To overcome rising debt, Egypt’s Minister of International Cooperation Rania Al-Mashat said the international community must come up with innovative financing solutions to help emerging and developing economies.

Speaking to conference participants, she noted that issues such as the UN Sustainable Development Goals (SDGs) and climate finance were being hijacked by what is happening in the world economy. The exit from all this requires coordinated effort, Al-Mashat said.

“We [the world] coordinated during Covid to create COVAX [the Covid-19 vaccination programme]. This is another shock that requires collective effort… there are enormous financing needs for all countries globally,” she said.

Reinhart shares the same concern that the shift towards a greener economy is going to be put on the back burner because of shrinking fiscal space and the need to put out fires. “Historically one thing that tends to happen is reversals in economic fortunes lead to reversals in policy. That is something to be watchful for, especially when we have policies that we cannot delay even longer, like climate change policies,” she stressed.

Dani Rodrik, Ford Foundation professor of international political economy at the Harvard Kennedy School of Government in the US, addressed the conference about the future of development strategies.

“We are going through a period of transition in the world economy, and one gets the feeling nothing will be the same afterwards,” he said, noting that the context of the world economy is changing with concerns about national security becoming more dominant than economic development.

Many of the gains that were made in poverty reduction and global development over the last four decades are being reversed, he said. There is a sense that the overall context for economic development is fundamentally altered, and there is a need to think about development in a different way, Rodrik said.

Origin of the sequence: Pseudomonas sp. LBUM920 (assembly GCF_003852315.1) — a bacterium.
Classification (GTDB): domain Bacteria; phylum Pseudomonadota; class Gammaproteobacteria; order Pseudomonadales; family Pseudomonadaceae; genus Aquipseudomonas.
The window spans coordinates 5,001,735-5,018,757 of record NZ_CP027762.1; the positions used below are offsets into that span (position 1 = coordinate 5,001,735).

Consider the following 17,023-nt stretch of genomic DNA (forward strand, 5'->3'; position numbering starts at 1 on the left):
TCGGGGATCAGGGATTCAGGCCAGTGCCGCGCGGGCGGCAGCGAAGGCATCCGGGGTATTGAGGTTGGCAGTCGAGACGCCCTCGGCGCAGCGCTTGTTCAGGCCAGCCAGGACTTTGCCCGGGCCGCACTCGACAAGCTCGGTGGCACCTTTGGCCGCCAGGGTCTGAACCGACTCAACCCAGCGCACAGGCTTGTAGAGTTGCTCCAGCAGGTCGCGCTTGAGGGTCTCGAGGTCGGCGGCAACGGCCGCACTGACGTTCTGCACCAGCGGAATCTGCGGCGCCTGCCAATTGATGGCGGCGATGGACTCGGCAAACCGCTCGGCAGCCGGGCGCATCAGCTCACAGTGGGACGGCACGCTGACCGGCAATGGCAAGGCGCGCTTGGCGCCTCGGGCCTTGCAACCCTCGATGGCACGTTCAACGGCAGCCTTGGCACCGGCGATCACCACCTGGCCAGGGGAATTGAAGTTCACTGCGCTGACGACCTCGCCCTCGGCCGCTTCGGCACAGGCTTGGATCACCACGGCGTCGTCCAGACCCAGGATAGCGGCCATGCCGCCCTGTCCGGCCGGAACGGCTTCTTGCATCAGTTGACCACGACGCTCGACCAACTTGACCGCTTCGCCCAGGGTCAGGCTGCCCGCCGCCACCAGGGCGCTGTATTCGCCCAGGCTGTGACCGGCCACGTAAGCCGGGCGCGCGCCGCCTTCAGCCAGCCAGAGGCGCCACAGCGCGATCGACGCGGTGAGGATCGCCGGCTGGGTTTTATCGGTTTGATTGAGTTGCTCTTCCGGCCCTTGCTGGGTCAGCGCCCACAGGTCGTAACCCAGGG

“Growth policy and social policy increasingly become one and the same: we cannot have growth without creating productive jobs and expanding middle class and cannot address structural factors behind poverty and inequality without creating good jobs for relatively low-skilled workers,” he said.

He said that most advanced economies had grown by becoming more industrialised and creating jobs in the manufacturing sector and away from agriculture. What was special about manufacturing industries as a growth driver, he said, was that they were traditionally labour intensive.

However, Rodrik noted, even countries that have successfully followed the path of industrialisation are now seeing the sector employing less people. The reason for this is global technological change, he said, explaining that manufacturing has become more technology based, employing highly skilled labour.

This, he said, means that firms in developing countries that want to compete globally must adopt high-skilled and capital-intensive technologies and cannot absorb the low-skilled labour found aplenty in the developing world.

That being the case, Rodrik said a much greater role will have to be played in the future by the domestic services sector.

However, he noted that good jobs require good firms and called for a mixture of interventions in education and training the labour force and for policies that enable good firms to grow.

To achieve the latter, he suggested customised assistance to firms with soft conditionality on job creation, instead of subsidies and tax incentives. Firms also need access to elements such as a stable, skilled workforce, technology, and contractual and property rights enforcement, he stressed.

The government also needs firms to create good jobs through employment, training, investment, and technological choices.

*A version of this article appears in print in the 7 April, 2022 edition of Al-Ahram Weekly.